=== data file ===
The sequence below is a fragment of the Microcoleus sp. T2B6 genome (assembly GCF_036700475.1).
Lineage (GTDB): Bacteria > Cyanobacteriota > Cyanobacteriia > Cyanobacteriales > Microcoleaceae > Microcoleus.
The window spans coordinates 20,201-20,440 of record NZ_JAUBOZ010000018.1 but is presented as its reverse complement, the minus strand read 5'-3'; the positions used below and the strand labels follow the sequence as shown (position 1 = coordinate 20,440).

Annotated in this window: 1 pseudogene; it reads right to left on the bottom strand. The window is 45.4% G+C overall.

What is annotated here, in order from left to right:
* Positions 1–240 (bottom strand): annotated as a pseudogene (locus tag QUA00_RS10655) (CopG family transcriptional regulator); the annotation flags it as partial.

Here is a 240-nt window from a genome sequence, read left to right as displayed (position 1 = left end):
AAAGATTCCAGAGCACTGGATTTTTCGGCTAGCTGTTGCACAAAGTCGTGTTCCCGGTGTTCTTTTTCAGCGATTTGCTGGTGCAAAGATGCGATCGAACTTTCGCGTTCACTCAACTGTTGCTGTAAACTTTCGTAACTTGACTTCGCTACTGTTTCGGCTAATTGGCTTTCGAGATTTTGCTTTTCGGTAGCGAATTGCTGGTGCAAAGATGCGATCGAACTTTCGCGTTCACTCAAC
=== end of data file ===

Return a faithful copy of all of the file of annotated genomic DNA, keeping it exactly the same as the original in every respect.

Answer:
The sequence below is a fragment of the Microcoleus sp. T2B6 genome (assembly GCF_036700475.1).
Lineage (GTDB): Bacteria > Cyanobacteriota > Cyanobacteriia > Cyanobacteriales > Microcoleaceae > Microcoleus.
The window spans coordinates 20,201-20,440 of record NZ_JAUBOZ010000018.1 but is presented as its reverse complement, the minus strand read 5'-3'; the positions used below and the strand labels follow the sequence as shown (position 1 = coordinate 20,440).

Annotated in this window: 1 pseudogene; it reads right to left on the bottom strand. The window is 45.4% G+C overall.

What is annotated here, in order from left to right:
* Positions 1–240 (bottom strand): annotated as a pseudogene (locus tag QUA00_RS10655) (CopG family transcriptional regulator); the annotation flags it as partial.

Here is a 240-nt window from a genome sequence, read left to right as displayed (position 1 = left end):
AAAGATTCCAGAGCACTGGATTTTTCGGCTAGCTGTTGCACAAAGTCGTGTTCCCGGTGTTCTTTTTCAGCGATTTGCTGGTGCAAAGATGCGATCGAACTTTCGCGTTCACTCAACTGTTGCTGTAAACTTTCGTAACTTGACTTCGCTACTGTTTCGGCTAATTGGCTTTCGAGATTTTGCTTTTCGGTAGCGAATTGCTGGTGCAAAGATGCGATCGAACTTTCGCGTTCACTCAAC